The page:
Me Too

When seeing the wildfire of this campaign that’s spread across Facebook in recent days, I couldn’t help but immediately think “of course, me too”. Without question, without thought, because it almost seems obvious to say that I too have experienced some form of sexual harassment, simply due to the fact I have a vagina and present as ‘female’.

Obvious? Yeah, freakin’ obvious.

From a basic catcall, to something far, far, worse, I struggle to think of any women I know who haven’t experienced sexual harassment in one form or another. From my experience, no one is immune to this plague. This isn’t a sickness that only attacks the weak. Confidence and strength of character can only help you so much. From my own experience, these positive characteristics have often made things worse. “You like yourself? You like your body? You can’t possibly have self-esteem, you’re showing it off for me, for my consumption, I am entitled to this because you got your legs/midriff/tits out for me. You deserved what happened to you.” Stay quiet and feel the sickness swell in your stomach, speak up and risk physical harm. “But why didn’t you DO anything?” Because you never believed us. Until now.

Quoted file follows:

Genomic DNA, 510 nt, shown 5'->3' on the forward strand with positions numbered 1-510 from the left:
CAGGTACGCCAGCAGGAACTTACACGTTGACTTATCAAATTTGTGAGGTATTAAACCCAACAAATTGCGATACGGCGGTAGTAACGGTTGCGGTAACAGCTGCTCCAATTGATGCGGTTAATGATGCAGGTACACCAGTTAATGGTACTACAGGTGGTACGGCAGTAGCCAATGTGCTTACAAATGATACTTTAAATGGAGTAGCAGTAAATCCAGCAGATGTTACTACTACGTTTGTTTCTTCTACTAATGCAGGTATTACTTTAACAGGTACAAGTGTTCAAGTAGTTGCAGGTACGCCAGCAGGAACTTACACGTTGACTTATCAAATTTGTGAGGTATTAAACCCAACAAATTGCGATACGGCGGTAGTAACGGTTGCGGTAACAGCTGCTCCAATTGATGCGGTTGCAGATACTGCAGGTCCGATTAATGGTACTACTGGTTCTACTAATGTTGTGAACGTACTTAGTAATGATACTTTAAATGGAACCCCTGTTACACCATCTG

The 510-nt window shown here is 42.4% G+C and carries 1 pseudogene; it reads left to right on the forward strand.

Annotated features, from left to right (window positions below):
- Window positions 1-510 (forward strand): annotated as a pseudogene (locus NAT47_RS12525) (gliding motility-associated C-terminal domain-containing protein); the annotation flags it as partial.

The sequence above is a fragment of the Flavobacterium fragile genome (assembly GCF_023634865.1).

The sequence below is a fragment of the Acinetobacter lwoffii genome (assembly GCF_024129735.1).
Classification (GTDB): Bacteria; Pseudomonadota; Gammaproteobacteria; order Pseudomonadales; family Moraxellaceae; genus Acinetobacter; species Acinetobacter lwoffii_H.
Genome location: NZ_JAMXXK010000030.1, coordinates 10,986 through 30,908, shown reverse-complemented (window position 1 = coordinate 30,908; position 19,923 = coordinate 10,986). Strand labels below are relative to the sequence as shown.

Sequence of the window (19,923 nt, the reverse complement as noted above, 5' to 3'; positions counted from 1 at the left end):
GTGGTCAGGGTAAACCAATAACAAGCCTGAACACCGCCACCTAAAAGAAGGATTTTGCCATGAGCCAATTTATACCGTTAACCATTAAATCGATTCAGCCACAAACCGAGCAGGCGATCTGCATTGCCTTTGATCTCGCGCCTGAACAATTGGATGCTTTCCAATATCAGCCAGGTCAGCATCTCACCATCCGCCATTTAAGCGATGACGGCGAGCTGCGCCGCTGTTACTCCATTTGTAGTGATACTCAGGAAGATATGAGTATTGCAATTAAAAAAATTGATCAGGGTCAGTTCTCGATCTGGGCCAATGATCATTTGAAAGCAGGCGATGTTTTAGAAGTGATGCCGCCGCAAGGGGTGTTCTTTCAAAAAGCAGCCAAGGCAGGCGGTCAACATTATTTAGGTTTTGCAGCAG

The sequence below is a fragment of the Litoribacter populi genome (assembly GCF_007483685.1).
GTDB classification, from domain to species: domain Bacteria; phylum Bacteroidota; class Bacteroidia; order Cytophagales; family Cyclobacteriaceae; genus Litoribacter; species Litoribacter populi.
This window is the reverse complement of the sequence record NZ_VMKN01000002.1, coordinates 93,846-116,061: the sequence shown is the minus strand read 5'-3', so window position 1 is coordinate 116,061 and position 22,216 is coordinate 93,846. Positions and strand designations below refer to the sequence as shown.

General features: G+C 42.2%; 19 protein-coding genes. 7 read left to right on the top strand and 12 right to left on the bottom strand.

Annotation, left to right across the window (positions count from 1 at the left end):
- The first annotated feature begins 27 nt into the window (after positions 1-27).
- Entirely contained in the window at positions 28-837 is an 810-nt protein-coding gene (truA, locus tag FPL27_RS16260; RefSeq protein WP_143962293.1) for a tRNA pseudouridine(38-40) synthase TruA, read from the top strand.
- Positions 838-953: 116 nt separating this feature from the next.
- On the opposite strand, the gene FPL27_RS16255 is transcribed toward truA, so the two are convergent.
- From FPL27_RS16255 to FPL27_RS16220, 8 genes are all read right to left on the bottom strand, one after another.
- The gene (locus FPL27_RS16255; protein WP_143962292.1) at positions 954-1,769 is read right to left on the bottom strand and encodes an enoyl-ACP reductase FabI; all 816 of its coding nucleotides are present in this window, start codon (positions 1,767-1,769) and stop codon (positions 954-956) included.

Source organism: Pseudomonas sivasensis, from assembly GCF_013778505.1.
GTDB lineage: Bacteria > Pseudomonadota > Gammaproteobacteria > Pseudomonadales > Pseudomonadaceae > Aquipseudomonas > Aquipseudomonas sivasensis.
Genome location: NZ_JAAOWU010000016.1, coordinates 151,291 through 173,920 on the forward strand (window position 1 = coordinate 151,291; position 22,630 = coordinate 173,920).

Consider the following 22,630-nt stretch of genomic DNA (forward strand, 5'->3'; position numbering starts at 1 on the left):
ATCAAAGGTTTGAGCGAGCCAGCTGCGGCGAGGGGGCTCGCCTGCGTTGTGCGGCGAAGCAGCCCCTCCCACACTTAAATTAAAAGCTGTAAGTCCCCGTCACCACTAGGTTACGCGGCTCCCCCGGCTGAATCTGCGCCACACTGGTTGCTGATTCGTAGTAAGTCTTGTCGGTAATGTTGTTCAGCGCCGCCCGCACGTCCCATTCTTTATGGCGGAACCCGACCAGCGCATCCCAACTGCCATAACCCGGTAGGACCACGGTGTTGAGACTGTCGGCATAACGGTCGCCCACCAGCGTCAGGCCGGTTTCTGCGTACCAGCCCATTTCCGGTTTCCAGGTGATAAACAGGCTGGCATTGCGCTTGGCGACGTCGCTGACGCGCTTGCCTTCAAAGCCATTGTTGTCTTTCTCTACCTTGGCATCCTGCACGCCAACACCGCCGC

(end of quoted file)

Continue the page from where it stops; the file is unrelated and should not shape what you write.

“Of course, me too”. But then I stopped and thought about it, and the pain of memories I’d quieted for years reared their ugly heads. Everything I’d learned to live with. Things I’d just pushed deep down beneath the surface, because that’s what happens to women, isn’t it? We should expect this, shouldn’t we? Unwanted comments and gropes from strangers and, even worse, those we called friends. “You want this, don’t you? This is what you like.” When you learn how to shut yourself down until the unpleasantness ends just so you can try to protect your soul because your body has already been taken, you know that something must be wrong.

But I’m done with shutting down, because I’m not alone anymore. So now, I join my sisters in speaking out, for those who can’t.

For those women who don’t make eye contact on public transport anymore ‘just in case’, for those who wear headphones to protect themselves from unwanted conversations, for those who walk home with their keys gripped between their fingers, for those who are too scared to speak up at work/school/university, for those who can’t tell their parents for shame, for those trapped in abusive relationships they can’t escape from, for those who can’t trust anymore, who can’t love anymore, who can’t live anymore.

Me too.

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